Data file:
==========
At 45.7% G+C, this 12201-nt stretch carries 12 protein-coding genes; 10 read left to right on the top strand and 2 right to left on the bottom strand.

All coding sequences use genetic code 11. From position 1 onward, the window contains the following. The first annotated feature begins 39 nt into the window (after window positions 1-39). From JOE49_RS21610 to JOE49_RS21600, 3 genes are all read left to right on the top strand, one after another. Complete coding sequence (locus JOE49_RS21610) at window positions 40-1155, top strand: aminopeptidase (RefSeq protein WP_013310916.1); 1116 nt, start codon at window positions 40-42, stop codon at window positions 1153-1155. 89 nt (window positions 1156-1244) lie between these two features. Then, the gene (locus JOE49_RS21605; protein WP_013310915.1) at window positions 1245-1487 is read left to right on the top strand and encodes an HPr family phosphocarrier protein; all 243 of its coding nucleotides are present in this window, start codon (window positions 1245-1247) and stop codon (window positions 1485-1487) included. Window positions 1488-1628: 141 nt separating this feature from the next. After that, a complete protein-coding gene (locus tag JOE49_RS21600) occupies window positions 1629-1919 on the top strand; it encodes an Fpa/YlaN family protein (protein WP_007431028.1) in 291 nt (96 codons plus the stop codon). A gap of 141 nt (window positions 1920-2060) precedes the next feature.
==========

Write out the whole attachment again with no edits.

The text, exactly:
At 45.7% G+C, this 12201-nt stretch carries 12 protein-coding genes; 10 read left to right on the top strand and 2 right to left on the bottom strand.

All coding sequences use genetic code 11. From position 1 onward, the window contains the following. The first annotated feature begins 39 nt into the window (after window positions 1-39). From JOE49_RS21610 to JOE49_RS21600, 3 genes are all read left to right on the top strand, one after another. Complete coding sequence (locus JOE49_RS21610) at window positions 40-1155, top strand: aminopeptidase (RefSeq protein WP_013310916.1); 1116 nt, start codon at window positions 40-42, stop codon at window positions 1153-1155. 89 nt (window positions 1156-1244) lie between these two features. Then, the gene (locus JOE49_RS21605; protein WP_013310915.1) at window positions 1245-1487 is read left to right on the top strand and encodes an HPr family phosphocarrier protein; all 243 of its coding nucleotides are present in this window, start codon (window positions 1245-1247) and stop codon (window positions 1485-1487) included. Window positions 1488-1628: 141 nt separating this feature from the next. After that, a complete protein-coding gene (locus tag JOE49_RS21600) occupies window positions 1629-1919 on the top strand; it encodes an Fpa/YlaN family protein (protein WP_007431028.1) in 291 nt (96 codons plus the stop codon). A gap of 141 nt (window positions 1920-2060) precedes the next feature.